Exercise: Strength of Interpretation

The removal of the element of colour, and with it the implication of reproducing reality, has a useful and interesting effect on processing. Much more can be done in interpreting the tonal range. You can make much more aggressive changes to the overall brightness and to the contrast than would be reasonable with colour.

In order to demonstrate this, take or choose from image that you already have, two photographs that you think would best suit the following adjustments:

  • A strong increase in contrast that will include clipping (Loss of detail) in at least the shadow areas. A pronounced S-cure is the standard method.
  • Low key or high key treatment, in which the entire brightness range is shifted down or up the scale. Curves or levels are equally useful in creating this effect.

Create these effects, one for each image, but in two versions – In colour and in black and white. You should find that the effects can be produces more strongly for the black and white images, than for the colour.

The traditional shooting skills included the ability to ‘See’ in the mind’s eye, how a scene full of colour could translate into an image dominated by tone, line and shape. A specialist part of this was to recognise how each colour would appear. Whether light or mid-tone or dark. Note the results.

I kept the train theme for this exercise. My first image was taken whilst I was on holiday, of the Bernina Express Train journey through the Swiss Alps.

Strong Increase in Contrast;

Original Image:

SAMSUNG CSC

Using Lightroom, I opened a copy of this image.

High Contrast (S curve), Colour:

As requested above, I produced a pronounced S curve. The S curve resulted in an image that had patches of loss of information and detail, especially in the pure white and dark black areas.

Swiss Alps S curve   Swiss Alps S curve High clipp

Result:

SAMSUNG CSC

With the image above, I converted it to black and white, but kept the same values and the same S curve.

High Contrast (S curve), Black and White:

As with the colour version, the black and white image also resulted in patches of loss of information and data, in the pure white and dark black areas.

Swiss Alps S curve black and white   Swiss Alps S curve black and white high clip

Result:

SAMSUNG CSC

SAMSUNG CSC SAMSUNG CSC

The colour image looks better than the black and white, however, I think that the black and white version would look better with some adjustments.

Conclusion:

With this part of the exercise, the results are exactly  how I expected them. I expected loss of detail in the bright and dark areas, with loss of detail. Using strong S curves, do produce very interesting image, and I think that with some adjustment, they could make very striking images.

Low Key, High Key;

For the second set of adjustments, I used an image of two trains that I took whilst on a steam train journey near my home.

Original Image:

IMG_9414 - Copy - Copy

I began by using a copy of the image above, and created the Low Key Images.

Low Key:

For this image, I slid the entire brightness range down the scale, towards the ‘Black/Shadow’ area of the histogram. I found that if you slid it all towards the shadows, your image would be completely black and you would be able to see anything. In order to keep the image viewable, and to still keep some details, I had to adjust the contrast, highlights, shadows etc.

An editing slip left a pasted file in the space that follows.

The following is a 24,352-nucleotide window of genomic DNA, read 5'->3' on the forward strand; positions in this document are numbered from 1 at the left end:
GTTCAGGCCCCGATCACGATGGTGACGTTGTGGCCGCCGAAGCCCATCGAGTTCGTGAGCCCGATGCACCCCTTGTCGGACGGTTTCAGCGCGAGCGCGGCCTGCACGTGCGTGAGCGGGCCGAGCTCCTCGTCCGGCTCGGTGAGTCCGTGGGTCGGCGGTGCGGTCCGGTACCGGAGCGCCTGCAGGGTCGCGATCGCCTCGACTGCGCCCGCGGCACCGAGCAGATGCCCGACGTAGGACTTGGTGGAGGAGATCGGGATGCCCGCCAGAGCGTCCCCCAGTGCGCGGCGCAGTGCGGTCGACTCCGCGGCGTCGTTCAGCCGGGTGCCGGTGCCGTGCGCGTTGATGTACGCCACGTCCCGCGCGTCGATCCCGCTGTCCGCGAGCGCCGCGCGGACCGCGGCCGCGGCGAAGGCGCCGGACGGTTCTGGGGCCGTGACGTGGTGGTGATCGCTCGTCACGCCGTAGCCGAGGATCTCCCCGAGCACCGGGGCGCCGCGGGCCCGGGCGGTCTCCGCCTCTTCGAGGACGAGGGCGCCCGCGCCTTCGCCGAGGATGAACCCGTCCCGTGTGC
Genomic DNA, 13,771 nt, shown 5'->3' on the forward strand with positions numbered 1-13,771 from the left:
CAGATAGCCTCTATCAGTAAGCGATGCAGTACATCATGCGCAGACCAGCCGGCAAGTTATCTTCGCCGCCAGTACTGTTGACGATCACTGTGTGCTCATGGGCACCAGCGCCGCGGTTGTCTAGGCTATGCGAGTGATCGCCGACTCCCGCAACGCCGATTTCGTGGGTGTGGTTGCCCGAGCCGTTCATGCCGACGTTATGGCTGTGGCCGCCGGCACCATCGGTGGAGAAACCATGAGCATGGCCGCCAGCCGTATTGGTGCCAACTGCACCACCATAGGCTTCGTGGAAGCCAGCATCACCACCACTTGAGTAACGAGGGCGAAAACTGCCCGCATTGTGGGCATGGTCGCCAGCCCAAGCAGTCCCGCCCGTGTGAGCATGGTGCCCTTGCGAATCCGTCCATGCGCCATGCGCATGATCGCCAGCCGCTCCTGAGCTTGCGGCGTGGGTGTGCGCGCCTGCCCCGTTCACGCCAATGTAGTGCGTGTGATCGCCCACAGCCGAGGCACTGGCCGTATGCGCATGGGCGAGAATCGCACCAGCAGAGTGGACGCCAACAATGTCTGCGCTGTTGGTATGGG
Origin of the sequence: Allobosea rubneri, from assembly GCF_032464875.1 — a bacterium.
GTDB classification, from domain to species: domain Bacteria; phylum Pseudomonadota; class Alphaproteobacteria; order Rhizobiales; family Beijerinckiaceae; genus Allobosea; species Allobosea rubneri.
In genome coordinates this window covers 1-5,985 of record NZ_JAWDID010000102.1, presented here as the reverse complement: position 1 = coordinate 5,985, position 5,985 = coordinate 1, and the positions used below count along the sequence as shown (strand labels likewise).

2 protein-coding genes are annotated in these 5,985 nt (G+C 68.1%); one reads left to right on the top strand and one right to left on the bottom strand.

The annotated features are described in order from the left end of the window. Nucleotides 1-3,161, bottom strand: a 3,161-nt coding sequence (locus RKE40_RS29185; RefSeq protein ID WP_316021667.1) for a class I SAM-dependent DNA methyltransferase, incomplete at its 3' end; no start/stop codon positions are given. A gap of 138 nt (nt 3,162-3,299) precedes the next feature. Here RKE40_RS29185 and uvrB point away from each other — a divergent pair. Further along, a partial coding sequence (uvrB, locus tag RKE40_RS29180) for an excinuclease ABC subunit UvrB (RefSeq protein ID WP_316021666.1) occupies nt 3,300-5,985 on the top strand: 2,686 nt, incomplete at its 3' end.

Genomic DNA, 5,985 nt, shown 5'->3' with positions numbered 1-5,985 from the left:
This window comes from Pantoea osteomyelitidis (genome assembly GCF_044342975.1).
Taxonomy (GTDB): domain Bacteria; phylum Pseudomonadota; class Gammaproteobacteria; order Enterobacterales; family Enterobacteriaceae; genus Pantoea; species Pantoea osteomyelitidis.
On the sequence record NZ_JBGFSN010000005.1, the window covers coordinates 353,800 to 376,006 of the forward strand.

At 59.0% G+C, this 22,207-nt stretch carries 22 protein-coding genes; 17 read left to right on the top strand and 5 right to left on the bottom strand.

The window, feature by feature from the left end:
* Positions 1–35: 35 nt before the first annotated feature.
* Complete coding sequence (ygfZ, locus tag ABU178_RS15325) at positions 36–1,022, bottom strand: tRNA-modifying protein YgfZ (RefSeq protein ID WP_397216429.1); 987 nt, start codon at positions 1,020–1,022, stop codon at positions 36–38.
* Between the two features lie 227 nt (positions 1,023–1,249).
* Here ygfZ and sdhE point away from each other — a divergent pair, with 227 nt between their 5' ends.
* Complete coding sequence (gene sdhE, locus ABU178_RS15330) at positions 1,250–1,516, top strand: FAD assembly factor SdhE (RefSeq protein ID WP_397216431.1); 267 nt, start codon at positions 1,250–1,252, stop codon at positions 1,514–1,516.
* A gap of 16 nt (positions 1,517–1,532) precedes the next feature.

Kingswood Low Key Colour 2

With the colour image, there is loss of detail in the dark, shadow areas. However, I do like the colour of the sky and the contrast between the red train and the sky. I think that this image would work well, if I lightened the shadow areas. I think it would be interesting.

Kingswood Low Key Colour

I then converted the image to black and white.

Kingswood Low Key Black and White 2

There is still loss of detail in the dark shadow areas.

Kingswood Low Key Black and White (2)

Comparing the two versions, I definitely prefer the black and white. You are able manipulate the tones and contrast easier with the black and white, than with the colour. However, the colour version has kept a lot more of the details such as the clouds in the sky and the leaves on the trees.

High Key:

I used another copy of the original image, and used it to make two high key images.

Kingswood High Key Colour

With this image, the blue sky is pale, there is an overall ‘Washes Out’ effect to the image. There is a small amount of noise in the image, with a small amount of detail loss around the window frame areas. The overall detail in the image however, is sharper and clearer than the low key images.

Kingswood High Key Colour image

I converted this image to black and white.

Kingswood High Key Black and White

With this image, the noise is more prominent. The details in the pylon is less sharp than the colour version.

Kingswood High Key Black and White Image

Comparing the image, I definitely prefer the colour version to the black and white. The black and white looses my attention, because the image is very washed out, however, the colour in the colour image, is what pulls my attention to it.

Conclusion:

This exercise has clearly shown that black and white images are capable of a lot more tonal adjustments than colour images. With the black and white images, you rely more on the shapes, tones and details. This is what creates an interesting image, whereas with the colour image, you do rely on the colour and the strength / saturation of the colour. I think this is why I chose the preference for the colour high key image to the high key black and white image. If the black and white image had the correct tonal adjustments, I would have most likely have chosen that as my favourite, however, because it was too ‘Grey’ and pale, I chose the colour, because I found it more interesting.

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